April 20, 2010
Drowning Death of Monk Seal Heartbreaking
Young female foraging for food ensnared in gill net
by Inga Gibson, Hawaii State Director, and Sharon Young, Marine Issues Field Director
She was only nine months and 19 days old when she was found dead April 13. Mikala, a healthy female Hawaiian monk seal, drowned in an alleged illegal gill net, in an area she is known to swim and play in.
As is the case with monk seal mothers, Mikala’s mother nursed her from the time of her birth, never leaving her side. It was once the youngster was on her own foraging for food and exploring her habitat that she was fatally caught in the gill net.
Her death is only the latest tragedy for this beleaguered and endangered species, which continues to face many obstacles to survival.
»The National Marine Fisheries Service estimates approximately 1,100 monk seals are left out of a much larger population that once ranged throughout the Hawaiian Islands, including the Main Hawaiian Islands and the Northwestern Hawaiian Islands. It is estimated that approximately 113 to 150 seals reside in the MHI.
»Within the past two years, at least four monk seals were deliberately killed. One of the perpetrators confessed and was given a paltry fine and suspended jail sentence.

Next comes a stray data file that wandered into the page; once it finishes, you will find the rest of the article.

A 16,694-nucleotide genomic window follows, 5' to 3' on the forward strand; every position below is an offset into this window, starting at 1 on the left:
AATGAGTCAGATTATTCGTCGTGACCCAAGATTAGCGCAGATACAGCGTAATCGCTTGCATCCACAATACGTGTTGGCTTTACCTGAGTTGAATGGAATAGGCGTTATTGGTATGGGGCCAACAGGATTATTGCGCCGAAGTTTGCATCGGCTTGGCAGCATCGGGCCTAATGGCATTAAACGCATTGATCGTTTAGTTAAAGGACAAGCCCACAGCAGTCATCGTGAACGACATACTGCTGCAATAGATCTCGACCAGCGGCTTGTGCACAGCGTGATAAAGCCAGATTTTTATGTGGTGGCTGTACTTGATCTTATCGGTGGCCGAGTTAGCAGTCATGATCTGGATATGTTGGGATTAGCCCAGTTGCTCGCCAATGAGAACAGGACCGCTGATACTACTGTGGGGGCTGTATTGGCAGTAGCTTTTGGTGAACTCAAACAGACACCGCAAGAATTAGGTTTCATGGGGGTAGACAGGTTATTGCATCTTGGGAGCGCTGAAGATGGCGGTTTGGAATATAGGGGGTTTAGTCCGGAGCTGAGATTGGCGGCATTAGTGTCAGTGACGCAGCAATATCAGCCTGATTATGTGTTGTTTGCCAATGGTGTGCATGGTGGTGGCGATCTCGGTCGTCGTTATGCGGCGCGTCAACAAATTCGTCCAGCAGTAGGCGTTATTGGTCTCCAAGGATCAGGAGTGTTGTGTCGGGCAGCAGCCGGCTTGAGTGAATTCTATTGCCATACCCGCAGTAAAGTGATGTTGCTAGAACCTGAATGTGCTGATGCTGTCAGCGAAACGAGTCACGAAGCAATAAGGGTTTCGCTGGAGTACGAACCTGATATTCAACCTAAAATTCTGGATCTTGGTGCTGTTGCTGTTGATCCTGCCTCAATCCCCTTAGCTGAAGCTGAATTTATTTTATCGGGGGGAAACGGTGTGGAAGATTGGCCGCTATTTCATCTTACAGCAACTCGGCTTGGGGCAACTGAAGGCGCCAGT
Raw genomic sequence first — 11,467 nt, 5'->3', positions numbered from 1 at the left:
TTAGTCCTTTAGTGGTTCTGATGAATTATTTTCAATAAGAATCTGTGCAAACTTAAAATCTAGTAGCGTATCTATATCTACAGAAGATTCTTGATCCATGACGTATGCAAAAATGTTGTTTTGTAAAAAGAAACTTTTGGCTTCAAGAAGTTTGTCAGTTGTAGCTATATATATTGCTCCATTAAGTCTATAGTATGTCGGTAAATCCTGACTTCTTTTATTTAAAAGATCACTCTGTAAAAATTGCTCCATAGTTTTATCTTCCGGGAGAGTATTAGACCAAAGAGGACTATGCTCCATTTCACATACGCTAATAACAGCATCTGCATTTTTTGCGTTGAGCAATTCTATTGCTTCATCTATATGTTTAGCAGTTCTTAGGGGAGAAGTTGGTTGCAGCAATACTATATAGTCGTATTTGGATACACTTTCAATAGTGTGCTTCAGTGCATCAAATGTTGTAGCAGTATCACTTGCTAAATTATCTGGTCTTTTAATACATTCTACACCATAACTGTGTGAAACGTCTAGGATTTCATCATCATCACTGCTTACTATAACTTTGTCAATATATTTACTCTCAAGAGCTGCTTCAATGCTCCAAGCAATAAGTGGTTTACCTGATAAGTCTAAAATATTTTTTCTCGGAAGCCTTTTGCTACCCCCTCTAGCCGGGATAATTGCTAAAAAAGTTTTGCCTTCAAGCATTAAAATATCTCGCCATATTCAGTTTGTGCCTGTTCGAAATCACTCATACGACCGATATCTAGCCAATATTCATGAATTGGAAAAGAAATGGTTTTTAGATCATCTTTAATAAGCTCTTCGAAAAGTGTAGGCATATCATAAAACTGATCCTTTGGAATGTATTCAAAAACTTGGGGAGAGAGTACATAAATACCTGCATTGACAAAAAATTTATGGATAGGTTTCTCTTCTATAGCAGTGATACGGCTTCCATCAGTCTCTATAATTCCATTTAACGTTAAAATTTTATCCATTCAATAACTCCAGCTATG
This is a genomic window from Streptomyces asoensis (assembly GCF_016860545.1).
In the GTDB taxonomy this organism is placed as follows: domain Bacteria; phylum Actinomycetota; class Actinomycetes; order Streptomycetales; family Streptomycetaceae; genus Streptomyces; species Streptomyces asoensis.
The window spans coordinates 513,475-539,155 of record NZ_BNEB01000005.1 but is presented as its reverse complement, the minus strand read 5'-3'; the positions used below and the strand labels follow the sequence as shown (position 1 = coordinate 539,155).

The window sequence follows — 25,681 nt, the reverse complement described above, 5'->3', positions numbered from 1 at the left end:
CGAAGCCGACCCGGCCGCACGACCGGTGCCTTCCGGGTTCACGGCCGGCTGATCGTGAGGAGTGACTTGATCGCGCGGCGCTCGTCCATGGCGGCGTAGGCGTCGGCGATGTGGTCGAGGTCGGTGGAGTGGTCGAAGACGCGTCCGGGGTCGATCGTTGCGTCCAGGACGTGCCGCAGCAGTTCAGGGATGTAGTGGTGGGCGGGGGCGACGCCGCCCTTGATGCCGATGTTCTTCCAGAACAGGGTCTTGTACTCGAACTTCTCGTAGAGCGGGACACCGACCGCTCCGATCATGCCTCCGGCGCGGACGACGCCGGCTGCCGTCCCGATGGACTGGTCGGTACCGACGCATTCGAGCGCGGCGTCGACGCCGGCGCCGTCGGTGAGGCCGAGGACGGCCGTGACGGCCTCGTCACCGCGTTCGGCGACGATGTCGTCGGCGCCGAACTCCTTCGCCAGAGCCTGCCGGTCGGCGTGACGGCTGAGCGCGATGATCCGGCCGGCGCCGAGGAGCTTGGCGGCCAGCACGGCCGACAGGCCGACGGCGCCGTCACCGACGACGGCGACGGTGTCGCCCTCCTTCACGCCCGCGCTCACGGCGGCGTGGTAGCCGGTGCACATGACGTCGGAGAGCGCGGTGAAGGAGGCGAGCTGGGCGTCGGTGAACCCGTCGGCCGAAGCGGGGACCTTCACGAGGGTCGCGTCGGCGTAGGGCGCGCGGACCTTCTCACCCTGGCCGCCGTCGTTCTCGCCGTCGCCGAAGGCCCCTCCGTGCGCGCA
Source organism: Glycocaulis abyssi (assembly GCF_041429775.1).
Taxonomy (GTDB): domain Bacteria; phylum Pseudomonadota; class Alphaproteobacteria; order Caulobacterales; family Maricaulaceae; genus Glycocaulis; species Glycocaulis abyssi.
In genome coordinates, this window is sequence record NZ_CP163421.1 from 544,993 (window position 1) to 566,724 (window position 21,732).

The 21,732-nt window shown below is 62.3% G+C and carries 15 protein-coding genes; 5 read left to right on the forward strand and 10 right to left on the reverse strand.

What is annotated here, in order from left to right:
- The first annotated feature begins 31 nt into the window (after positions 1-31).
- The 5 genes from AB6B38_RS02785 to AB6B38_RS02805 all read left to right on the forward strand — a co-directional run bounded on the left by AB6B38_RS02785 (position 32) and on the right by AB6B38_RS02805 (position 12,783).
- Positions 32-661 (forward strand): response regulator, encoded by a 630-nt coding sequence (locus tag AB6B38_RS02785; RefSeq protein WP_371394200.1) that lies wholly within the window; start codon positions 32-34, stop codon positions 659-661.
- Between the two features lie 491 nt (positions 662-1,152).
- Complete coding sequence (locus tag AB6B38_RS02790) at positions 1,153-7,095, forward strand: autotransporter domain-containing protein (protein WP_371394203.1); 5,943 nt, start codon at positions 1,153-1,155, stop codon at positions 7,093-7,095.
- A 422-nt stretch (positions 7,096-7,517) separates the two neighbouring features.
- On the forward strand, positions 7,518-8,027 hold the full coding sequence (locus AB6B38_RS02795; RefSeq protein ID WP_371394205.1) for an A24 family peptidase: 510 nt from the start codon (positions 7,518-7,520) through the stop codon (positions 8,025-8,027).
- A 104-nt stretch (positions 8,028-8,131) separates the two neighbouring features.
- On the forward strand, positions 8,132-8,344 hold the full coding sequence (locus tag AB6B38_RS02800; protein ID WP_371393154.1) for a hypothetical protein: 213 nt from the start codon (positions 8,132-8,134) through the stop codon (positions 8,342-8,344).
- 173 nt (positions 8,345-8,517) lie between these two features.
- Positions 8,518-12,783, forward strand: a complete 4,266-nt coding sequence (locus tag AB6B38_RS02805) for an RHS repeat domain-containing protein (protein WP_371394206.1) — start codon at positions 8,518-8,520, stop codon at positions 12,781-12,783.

»The seals' population has been in a precipitous decline, averaging 4 percent a year. Multiple factors are causing decline of the precious and rare species, however, human-related causes are most often to blame. For example:
- Because of depletion and competition with other species for food, these animals are quite often in harms way foraging off shore for food. Gill nets add to the overall health and depletion of reefs and fish for all species, including humans;
- The seals often are injured by marine debris and drown from gill net entanglement when trying to swim and forage in areas where the nets are located. Between 1990 and 2006, 37 monk seals were seen with imbedded hooks. Those hooks can usually be removed, or in the case of barbless hooks many animals manage to disentangle themselves;
- Gill net entanglement: Between 2002 and 2006, four seals were entangled in near-shore gill nets. Observers have reported three more in the past three years. Unlike the hookings, monk seals do not survive these drowning nets.
Monk seals throughout the world are imperiled. The Caribbean monk seal is extinct, largely due to overhunting. Mediterranean monk seals are highly endangered largely as a result of intentional killing or interactions with commercial fisheries.
While it wouldn’t have helped in Mikala’s case, the Hawaiian legislature is in its final stages of passing a bill—led by the Hawaii Marine Conservation Institute, Save our Seals, Hawaiian Monk Seal Response Team of Oahu, and supported by The HSUS and many other animal and environmental protection groups—to increase penalties for the intentional killing of an endangered Hawaiian monk seal (Hawaii SB 2441).
The HSUS is actively involved in reducing fishery related mortality for a variety of marine mammals and is committed to advocating for strong protection and enforcement of laws. Monk seals like Mikala can’t survive if they continue to lose their lives as a result of human-related causes that we can—and must—end. Their future is in our hands.